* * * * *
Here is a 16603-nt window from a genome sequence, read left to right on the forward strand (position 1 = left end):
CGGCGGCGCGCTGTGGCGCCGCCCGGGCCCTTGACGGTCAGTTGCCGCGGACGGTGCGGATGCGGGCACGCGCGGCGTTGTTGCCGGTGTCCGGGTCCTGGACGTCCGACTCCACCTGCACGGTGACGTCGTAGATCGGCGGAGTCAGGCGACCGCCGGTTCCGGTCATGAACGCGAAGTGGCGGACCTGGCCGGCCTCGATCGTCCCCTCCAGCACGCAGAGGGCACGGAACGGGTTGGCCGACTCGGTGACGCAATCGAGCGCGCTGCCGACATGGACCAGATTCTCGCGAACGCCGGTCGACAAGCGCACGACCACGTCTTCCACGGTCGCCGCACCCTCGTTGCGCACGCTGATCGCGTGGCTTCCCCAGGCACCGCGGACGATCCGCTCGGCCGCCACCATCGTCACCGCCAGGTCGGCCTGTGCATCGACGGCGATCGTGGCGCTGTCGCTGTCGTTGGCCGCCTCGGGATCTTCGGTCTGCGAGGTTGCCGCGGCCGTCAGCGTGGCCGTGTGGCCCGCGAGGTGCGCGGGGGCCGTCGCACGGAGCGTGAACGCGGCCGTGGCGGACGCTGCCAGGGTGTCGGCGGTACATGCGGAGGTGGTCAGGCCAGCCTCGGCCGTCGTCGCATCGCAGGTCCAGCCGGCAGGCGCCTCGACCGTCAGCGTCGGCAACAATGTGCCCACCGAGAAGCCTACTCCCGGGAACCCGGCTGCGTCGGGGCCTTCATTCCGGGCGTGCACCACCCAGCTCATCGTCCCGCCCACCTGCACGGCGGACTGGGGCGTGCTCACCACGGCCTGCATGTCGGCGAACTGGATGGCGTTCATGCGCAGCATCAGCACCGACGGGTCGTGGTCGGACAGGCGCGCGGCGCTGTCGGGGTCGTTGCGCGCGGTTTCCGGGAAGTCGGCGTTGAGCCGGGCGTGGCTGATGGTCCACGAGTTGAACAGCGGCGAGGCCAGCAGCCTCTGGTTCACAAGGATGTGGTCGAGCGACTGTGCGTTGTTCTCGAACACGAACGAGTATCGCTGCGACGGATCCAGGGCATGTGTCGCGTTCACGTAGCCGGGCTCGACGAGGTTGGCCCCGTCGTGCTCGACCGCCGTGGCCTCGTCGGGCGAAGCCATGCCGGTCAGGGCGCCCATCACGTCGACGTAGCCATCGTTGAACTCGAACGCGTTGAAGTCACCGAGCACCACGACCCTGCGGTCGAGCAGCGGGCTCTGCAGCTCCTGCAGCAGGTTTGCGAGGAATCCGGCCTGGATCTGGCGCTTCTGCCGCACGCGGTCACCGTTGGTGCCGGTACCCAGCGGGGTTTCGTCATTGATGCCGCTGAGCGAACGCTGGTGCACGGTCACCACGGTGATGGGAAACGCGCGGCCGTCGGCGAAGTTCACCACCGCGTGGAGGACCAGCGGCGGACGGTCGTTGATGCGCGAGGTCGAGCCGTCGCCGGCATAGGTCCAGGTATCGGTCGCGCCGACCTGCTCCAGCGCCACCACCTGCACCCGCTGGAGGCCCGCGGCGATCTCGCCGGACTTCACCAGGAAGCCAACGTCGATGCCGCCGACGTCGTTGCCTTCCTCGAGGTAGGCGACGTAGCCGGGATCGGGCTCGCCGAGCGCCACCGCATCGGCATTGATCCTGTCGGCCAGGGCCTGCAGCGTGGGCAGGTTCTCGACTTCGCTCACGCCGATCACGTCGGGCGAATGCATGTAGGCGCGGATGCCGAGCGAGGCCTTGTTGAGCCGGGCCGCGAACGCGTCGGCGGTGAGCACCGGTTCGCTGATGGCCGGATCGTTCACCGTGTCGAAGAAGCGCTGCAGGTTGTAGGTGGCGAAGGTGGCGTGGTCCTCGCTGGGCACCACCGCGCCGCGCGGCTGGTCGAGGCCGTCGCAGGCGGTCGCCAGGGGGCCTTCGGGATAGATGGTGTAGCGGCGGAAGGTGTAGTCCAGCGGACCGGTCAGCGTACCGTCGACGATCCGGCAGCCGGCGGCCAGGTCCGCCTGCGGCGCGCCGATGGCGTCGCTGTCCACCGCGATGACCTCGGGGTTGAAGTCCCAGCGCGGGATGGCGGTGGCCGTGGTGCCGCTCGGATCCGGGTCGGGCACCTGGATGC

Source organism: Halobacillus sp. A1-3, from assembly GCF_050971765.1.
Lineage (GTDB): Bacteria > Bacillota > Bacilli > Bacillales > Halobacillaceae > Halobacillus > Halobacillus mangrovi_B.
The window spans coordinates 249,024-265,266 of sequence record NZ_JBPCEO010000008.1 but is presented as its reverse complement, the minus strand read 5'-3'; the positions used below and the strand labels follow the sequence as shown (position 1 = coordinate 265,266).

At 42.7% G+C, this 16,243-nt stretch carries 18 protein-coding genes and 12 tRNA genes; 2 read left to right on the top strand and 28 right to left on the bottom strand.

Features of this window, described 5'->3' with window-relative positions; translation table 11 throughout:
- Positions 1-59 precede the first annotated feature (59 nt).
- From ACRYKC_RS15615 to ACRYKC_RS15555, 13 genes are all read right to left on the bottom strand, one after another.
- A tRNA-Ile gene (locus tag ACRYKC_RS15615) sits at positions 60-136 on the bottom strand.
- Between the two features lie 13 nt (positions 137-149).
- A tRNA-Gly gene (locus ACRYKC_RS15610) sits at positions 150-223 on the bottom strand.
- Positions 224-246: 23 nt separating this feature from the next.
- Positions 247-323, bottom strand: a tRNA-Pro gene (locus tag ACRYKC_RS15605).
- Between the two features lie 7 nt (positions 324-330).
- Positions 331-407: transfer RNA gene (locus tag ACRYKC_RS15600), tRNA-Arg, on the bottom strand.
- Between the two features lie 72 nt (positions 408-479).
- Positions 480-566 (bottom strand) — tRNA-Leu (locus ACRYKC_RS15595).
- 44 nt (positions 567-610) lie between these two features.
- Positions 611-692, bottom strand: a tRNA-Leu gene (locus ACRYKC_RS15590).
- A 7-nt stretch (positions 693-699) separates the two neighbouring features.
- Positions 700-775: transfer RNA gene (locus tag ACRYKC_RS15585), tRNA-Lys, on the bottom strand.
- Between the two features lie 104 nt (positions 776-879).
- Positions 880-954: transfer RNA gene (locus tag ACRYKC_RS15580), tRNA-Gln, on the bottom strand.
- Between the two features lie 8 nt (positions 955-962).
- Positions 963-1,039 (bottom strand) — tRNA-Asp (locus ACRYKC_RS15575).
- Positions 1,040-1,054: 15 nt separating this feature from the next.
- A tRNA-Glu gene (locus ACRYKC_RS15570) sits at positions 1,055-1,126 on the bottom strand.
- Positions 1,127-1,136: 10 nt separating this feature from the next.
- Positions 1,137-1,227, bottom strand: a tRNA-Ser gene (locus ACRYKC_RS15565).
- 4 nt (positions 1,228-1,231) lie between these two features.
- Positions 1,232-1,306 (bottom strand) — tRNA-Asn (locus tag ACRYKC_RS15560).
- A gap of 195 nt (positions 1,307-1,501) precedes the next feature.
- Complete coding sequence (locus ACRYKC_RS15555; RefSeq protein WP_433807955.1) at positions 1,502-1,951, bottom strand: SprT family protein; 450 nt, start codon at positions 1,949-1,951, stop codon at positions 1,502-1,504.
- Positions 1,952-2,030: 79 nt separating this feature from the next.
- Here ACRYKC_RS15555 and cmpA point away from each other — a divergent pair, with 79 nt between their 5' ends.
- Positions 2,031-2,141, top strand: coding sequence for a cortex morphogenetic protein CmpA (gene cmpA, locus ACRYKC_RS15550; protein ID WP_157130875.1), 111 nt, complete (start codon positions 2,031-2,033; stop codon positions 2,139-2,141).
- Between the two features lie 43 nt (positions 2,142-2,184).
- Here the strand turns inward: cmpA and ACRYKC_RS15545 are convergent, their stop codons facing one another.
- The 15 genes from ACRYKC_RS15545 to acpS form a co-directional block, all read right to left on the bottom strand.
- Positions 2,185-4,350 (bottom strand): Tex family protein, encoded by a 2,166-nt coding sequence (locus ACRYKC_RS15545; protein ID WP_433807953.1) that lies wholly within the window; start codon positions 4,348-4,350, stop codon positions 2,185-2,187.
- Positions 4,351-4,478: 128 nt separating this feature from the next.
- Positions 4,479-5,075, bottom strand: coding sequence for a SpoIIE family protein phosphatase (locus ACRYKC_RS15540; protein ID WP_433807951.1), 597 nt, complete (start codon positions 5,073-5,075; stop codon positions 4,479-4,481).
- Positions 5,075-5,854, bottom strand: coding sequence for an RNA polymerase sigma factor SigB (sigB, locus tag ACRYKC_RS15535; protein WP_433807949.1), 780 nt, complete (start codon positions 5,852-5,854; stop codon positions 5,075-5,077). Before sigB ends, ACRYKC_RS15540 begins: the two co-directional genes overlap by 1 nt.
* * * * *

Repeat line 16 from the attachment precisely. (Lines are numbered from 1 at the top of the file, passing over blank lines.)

- Positions 331-407: transfer RNA gene (locus tag ACRYKC_RS15600), tRNA-Arg, on the bottom strand.